How do you keep going after so many rejections?
Looking at the last year, my family had spent a lot on my career: three large conferences to be exact, all with interactions with agents. So far, I had a lot of miles under my belt but was still receiving the nearly meaningless “just not right for us” rejection letter, if I heard anything at all. To make matters worse, we were starting to feel the pinch from the high expenses.
In December of 2014, my husband had declared that this was to be the year that I moved “further in my writing career,” for whatever that meant. He planned on heavily investing in my work. I had one book on the shelf, three stories in small anthologies, and a manuscript that I had shopped around on and off again for about four years. We used the term “further” rather than “success” or “published” because we both knew that “success” could mean several different ideas and “published” takes more than a year in the path I’ve taken. After all, I had already been shipping query letters off and re-editing (yet again) my novel.
Based on information I heard at the 2014 Thrillerfest, I spent the winter getting my social media started, organizing a speculative writer’s group in Northwest Indiana, and developing the third novel. Success came in small measures. I attended multiple book signings for my old book, received great reviews on my pitch, opening, and query letter, and sent out new stories to more anthologies.
However, by August the rejection letters from agents and editors had not changed, when they showed up at all. I felt like “just not right for us” was becoming my mantra. I wanted to scream, “Just tell me what is wrong and I’ll fix it!” to the silence that greeted me each day. Depression settled in. I was never going to be a career author. I became too afraid to write more and worried about throwing good money after bad. I even had stalled out on the query letters.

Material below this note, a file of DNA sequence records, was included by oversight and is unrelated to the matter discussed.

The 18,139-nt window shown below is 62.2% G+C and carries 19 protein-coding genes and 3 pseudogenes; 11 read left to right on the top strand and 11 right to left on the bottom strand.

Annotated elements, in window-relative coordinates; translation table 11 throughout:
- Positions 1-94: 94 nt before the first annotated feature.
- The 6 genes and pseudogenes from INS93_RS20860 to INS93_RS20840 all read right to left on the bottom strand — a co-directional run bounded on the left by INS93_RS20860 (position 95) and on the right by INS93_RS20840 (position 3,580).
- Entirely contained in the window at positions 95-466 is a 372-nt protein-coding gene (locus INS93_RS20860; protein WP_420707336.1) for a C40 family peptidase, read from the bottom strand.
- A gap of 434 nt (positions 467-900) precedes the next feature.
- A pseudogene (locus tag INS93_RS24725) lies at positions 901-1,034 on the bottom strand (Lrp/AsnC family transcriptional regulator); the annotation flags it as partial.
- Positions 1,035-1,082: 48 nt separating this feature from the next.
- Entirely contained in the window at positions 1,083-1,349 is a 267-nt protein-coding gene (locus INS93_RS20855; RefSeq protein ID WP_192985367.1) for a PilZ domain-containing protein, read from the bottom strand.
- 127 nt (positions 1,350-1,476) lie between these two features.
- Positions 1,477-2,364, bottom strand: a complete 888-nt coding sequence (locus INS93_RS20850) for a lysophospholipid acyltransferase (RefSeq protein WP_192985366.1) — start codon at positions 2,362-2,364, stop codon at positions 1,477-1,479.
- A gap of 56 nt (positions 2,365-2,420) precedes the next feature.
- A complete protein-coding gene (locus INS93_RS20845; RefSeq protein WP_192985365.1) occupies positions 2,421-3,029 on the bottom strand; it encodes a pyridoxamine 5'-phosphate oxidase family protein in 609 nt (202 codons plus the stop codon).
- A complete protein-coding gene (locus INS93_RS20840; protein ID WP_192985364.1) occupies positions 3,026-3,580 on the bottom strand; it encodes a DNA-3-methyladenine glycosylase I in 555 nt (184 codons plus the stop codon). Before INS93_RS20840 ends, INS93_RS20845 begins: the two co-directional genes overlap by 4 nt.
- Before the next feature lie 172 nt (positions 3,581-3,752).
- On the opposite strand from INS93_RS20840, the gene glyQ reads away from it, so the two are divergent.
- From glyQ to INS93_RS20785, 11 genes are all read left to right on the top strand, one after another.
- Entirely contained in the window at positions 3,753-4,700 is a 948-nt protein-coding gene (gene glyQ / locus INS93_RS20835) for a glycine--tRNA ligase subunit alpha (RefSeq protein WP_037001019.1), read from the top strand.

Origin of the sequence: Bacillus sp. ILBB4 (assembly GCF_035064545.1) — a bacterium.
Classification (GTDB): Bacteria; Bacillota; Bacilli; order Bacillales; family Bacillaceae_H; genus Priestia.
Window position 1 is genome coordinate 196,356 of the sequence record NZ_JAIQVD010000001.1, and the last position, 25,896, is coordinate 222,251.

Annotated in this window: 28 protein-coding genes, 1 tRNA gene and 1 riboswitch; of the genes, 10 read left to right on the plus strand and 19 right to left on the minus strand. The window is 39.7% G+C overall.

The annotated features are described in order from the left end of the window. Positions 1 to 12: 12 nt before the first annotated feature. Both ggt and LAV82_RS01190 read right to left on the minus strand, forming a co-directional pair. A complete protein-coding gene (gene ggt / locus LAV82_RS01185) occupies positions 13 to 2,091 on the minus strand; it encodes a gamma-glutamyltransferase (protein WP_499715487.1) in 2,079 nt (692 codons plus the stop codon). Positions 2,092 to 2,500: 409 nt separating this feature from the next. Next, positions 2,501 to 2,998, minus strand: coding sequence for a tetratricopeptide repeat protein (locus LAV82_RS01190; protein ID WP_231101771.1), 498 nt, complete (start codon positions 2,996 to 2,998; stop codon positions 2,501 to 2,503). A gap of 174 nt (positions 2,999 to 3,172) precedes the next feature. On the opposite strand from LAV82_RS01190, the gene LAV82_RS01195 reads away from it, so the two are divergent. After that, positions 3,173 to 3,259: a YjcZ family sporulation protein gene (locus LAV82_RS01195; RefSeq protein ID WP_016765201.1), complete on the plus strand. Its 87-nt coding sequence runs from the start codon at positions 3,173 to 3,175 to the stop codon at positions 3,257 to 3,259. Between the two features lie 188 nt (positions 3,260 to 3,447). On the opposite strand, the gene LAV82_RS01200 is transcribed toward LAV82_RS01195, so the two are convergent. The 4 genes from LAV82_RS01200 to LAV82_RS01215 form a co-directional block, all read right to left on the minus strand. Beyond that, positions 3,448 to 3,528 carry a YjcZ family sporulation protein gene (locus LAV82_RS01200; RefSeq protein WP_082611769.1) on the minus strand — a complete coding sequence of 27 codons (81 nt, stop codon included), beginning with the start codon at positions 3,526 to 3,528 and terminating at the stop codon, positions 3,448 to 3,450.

My husband didn’t agree. When I showed him the Writer’s Digest announcement about agent reviews of writers’ first ten pages, he didn’t waste a moment. “Sign up,” he said.
“But the money…?”
“Don’t worry about that.”
Hard to do when you are facing huge repair bills on the house. However, I followed his advice. The results: glorious. The Agent Boot Camp told me exactly what I needed to know to improve my work and why I was getting the form rejections. Among a few other minor issues, I had placed it in the wrong genre. The agent loved my character and the setting. Upon reading those words, the sunshine burned through the ego-killing gloom in my attitude. I began believing in myself again.
Moral of the story: continuously believing in yourself is hard work. Everyone has moments or even months of doubt. For those times, turn to the one person who believes
in you no matter what. Give them the whip, cattle prod, guilt knife, pocketbook, or whatever they need to keep you moving forward.
Then let them use it. You won’t regret it.
As ever, happy writing!